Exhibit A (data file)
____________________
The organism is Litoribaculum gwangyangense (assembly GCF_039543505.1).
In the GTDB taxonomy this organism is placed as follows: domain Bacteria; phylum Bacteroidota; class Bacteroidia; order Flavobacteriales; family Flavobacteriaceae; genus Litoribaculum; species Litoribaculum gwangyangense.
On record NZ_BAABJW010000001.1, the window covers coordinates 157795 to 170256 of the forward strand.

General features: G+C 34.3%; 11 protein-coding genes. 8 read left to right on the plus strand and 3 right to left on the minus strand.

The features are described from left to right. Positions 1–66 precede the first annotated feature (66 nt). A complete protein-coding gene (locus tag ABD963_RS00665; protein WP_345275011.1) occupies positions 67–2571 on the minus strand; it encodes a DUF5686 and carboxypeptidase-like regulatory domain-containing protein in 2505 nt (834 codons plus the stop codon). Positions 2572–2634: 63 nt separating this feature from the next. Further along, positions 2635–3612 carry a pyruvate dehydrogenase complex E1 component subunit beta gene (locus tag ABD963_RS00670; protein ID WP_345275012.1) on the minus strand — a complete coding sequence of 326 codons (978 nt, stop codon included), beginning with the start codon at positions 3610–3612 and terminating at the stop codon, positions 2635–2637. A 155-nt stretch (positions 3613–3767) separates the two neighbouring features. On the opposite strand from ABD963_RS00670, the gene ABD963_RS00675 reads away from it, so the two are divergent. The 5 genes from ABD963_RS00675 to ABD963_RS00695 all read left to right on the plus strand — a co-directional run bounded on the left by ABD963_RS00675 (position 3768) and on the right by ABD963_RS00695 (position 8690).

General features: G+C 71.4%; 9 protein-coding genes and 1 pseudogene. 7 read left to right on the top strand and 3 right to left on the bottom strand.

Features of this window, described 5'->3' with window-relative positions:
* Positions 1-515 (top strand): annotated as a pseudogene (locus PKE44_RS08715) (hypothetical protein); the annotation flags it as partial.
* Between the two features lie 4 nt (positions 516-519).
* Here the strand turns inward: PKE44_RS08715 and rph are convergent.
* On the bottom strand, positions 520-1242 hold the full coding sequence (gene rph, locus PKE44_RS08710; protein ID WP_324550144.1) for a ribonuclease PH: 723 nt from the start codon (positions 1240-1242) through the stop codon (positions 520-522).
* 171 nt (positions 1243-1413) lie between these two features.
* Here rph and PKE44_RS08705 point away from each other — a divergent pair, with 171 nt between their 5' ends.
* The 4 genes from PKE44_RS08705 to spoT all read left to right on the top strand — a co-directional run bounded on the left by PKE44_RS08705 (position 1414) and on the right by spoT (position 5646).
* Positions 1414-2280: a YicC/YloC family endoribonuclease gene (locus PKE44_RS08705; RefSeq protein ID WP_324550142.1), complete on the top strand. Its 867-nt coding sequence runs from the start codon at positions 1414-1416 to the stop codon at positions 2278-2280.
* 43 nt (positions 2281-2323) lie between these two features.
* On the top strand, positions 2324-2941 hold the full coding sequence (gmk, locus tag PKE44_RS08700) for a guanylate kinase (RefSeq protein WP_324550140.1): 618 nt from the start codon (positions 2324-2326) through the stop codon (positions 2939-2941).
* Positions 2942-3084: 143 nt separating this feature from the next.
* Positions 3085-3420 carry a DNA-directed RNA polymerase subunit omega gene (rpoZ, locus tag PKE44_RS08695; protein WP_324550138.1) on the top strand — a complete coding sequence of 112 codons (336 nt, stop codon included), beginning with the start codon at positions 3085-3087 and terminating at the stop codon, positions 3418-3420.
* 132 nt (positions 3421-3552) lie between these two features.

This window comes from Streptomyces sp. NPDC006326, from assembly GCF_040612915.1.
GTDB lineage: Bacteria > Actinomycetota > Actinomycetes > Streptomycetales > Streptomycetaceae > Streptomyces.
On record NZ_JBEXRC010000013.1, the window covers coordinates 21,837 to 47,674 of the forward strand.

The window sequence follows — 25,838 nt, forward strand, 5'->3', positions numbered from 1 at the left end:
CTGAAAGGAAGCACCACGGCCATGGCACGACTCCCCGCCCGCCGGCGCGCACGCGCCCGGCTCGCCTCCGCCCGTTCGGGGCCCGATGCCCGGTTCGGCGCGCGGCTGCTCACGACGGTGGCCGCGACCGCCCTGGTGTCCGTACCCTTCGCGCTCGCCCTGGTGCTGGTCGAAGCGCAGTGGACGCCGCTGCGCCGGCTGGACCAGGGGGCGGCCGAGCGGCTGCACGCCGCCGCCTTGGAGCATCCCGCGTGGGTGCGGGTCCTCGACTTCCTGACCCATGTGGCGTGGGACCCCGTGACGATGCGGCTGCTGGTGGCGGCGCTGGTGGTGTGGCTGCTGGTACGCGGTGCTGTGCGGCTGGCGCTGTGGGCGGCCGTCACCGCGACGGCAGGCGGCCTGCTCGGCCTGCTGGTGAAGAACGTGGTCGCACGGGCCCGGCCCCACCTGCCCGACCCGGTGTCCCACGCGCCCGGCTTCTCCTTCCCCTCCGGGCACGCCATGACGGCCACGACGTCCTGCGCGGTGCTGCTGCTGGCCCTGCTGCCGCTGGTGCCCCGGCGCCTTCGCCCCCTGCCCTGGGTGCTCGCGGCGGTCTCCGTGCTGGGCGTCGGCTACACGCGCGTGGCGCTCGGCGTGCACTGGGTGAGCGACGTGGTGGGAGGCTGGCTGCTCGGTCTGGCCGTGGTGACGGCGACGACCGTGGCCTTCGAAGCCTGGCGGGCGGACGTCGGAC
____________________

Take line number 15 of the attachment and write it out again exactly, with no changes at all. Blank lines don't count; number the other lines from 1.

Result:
* Positions 1414-2280: a YicC/YloC family endoribonuclease gene (locus PKE44_RS08705; RefSeq protein ID WP_324550142.1), complete on the top strand. Its 867-nt coding sequence runs from the start codon at positions 1414-1416 to the stop codon at positions 2278-2280.